A little over ten years ago I moved down to Bristol from London. Bristol provides a kind of anarchic satellite to the muscular capital; still spinning well within London’s orbit, but not playing by all of the same rules. It’s interesting to note that Britain’s two most notorious artists, Banksy and Hirst, both emanate from here. Bristol has a beautiful, vibrant community of artists, musicians and writers, that makes for a really fabulous scene, where affordable(ish) studio spaces are still achievable within the city limits. I’m no longer sure that London can claim to be able to provide affordable spaces for artists anymore.

My studio space comprises three rooms within a larger house; a quiet basement room for drawing, mostly on my digital system. This room also houses my library of books, along with a printed ephemera that provides a kind of visual reference for the ideas I’m trying to resolve into new studies. I also have a separate larger room for printmaking and framing, with racking for completed work. Finally, there’s a beautiful, battered, old Victorian conservatory, heavily bomb damaged in the war, that now serves as makeshift woodworking and painting space as required. There’s a romance embedded here, which speaks directly to the idea of the artist working in a slightly ruinous old building, a trope which still appeals to me, although less so in the winter!


Chuck's laser cutting machine


Do you have any routine you follow when you’re creating?

Not really. I love to get on quietly in the studio, thinking about and making new work, most days, if at all possible. Life gets in the way of course, and as I now also have a patch of ground to tend I’ve inevitably become a keen gardener, an activity which I think can directly inform artistic practice. Art and nature entwined into a singular vision. In a sense, a whole personal universe reduced to a domestic scale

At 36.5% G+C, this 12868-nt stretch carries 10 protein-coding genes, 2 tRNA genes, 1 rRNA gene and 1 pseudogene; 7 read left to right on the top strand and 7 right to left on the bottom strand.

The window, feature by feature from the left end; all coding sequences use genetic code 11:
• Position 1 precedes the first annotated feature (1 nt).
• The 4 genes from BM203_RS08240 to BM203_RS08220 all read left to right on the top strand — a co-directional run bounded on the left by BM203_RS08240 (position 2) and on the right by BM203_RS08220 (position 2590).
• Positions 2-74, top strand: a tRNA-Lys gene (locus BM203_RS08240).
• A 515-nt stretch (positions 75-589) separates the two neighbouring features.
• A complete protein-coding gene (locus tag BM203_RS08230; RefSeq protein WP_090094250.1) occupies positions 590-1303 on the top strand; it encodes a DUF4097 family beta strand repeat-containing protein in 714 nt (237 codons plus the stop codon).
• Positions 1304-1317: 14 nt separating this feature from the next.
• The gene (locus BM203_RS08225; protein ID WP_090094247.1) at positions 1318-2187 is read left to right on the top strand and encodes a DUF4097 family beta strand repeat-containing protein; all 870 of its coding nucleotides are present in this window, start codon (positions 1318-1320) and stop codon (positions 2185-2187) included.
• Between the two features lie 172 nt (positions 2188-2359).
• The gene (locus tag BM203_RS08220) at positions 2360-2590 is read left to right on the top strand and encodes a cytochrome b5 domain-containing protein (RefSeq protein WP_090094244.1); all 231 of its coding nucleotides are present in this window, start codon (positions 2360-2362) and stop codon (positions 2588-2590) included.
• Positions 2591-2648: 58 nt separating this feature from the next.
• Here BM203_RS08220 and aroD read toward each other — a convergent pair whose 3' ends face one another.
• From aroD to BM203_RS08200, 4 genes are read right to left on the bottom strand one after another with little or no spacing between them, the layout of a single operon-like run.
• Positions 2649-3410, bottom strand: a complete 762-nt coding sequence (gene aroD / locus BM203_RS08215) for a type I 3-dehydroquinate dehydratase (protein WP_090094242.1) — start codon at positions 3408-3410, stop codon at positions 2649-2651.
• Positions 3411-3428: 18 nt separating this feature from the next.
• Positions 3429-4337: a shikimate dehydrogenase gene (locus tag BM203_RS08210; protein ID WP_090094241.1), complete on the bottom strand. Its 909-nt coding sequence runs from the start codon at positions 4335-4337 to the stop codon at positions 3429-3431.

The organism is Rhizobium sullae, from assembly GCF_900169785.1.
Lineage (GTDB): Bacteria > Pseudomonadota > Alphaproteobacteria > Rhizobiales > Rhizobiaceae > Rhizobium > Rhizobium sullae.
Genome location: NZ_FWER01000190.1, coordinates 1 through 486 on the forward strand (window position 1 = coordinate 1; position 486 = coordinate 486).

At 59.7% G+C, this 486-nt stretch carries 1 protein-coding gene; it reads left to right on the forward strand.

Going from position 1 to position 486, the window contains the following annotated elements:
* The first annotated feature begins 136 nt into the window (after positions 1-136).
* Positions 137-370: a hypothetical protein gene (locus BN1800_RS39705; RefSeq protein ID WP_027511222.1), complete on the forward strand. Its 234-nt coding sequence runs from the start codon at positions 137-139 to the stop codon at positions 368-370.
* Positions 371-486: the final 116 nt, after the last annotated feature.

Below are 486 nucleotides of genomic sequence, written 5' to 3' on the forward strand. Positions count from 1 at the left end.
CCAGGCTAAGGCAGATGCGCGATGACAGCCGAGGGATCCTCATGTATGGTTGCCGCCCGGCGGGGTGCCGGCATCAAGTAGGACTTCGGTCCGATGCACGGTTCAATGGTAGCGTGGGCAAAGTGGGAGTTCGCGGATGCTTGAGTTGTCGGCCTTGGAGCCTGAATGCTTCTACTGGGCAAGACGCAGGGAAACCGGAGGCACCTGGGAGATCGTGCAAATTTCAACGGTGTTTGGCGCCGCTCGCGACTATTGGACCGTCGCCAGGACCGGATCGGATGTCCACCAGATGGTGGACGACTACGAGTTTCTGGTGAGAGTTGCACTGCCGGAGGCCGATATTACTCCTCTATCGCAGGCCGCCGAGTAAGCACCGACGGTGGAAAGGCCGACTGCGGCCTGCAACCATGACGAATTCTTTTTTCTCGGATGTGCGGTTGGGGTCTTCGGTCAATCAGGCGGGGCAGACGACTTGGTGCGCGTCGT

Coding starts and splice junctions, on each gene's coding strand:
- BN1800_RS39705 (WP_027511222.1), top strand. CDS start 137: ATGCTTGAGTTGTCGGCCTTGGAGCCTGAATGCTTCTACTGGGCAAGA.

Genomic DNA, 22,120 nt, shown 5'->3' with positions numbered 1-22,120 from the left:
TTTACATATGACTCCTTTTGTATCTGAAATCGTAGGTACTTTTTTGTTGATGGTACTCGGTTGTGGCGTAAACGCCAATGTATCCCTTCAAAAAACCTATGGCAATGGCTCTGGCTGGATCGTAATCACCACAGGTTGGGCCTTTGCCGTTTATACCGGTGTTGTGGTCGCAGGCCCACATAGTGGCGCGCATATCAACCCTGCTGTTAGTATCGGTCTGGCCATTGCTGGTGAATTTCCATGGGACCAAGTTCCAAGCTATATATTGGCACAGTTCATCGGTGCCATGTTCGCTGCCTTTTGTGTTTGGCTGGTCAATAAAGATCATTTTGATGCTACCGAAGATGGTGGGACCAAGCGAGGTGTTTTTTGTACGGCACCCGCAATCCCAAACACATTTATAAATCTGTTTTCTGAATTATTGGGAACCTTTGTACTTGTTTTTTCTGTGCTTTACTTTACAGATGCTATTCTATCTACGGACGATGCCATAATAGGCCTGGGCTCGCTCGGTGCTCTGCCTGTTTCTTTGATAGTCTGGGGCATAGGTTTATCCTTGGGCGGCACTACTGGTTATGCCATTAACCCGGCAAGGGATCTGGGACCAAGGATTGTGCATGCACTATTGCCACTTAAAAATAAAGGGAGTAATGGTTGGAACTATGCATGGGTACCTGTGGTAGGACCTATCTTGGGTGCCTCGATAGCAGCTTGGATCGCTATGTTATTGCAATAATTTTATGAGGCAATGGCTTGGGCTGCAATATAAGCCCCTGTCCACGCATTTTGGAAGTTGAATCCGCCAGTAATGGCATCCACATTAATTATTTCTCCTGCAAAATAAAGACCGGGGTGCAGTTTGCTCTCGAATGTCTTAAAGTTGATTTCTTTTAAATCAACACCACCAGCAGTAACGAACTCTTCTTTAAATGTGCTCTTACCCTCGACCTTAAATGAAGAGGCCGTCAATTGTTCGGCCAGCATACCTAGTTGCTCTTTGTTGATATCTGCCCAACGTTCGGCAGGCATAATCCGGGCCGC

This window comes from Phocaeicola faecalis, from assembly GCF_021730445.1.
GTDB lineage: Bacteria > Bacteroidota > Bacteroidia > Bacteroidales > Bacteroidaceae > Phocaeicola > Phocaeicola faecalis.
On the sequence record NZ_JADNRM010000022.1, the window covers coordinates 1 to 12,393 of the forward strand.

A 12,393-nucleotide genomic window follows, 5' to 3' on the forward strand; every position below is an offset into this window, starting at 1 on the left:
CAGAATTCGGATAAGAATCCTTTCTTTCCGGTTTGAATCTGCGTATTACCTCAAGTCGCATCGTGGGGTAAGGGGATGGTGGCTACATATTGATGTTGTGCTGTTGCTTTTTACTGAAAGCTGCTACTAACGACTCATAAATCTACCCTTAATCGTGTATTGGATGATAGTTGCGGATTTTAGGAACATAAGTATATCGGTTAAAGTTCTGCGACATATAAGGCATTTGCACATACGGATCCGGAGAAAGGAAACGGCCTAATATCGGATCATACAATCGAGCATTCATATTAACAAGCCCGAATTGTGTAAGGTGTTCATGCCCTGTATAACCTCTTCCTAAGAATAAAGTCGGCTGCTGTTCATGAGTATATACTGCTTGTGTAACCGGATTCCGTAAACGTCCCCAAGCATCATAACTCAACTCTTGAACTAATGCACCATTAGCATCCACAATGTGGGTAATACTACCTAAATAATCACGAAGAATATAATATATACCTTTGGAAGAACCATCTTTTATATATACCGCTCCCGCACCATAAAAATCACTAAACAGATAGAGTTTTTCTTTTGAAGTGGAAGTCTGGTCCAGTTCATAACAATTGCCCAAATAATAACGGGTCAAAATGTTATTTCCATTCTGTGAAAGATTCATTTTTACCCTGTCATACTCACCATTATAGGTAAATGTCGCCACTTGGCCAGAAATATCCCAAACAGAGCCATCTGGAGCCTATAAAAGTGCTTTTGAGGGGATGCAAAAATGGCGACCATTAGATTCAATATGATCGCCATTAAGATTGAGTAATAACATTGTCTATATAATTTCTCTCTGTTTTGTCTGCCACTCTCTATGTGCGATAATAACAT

The idea of creating an ephemeral space full of light and colour in which the seasons, and nature, take a hand in growing and creating what you experience there on any given day, strike me as being entirely analogous with artistic endeavour in the studio too. The two activities seem to mesh into a single, very particular way of thinking and being. It’s about seeing the totality of the whole over time rather than each individual component. 


What is your favourite work of art? Why does it inspire you?

Yoko Ono’s Cut Piece takes some beating. As an expression of trust, confidence, humility, and just pure humanity, I’ve rarely seen a piece that is stronger or more extraordinary than that. In paint, it would be a tough choice between the colour and clarity of someone like Botticelli, or the printmaking genius of Hokusai. 


If you could have dinner with any artist, past or present, who would it be and why?

Jean Michel Basquiat would have to be a contender. It depends on whether you’re thinking of this meeting as an informal opportunity to chat, or a chance to attend a lecture! If the latter then to sit and hear Leonardo’s thoughts for an hour would be amazing. If the former then I’d be fascinated to meet any number of contemporary artists working today who have real integrity. Mark Wallinger, Fred Tomaselli, Renzo Piano, Richard Deacon, Santiago Calatrava, the list is endless really.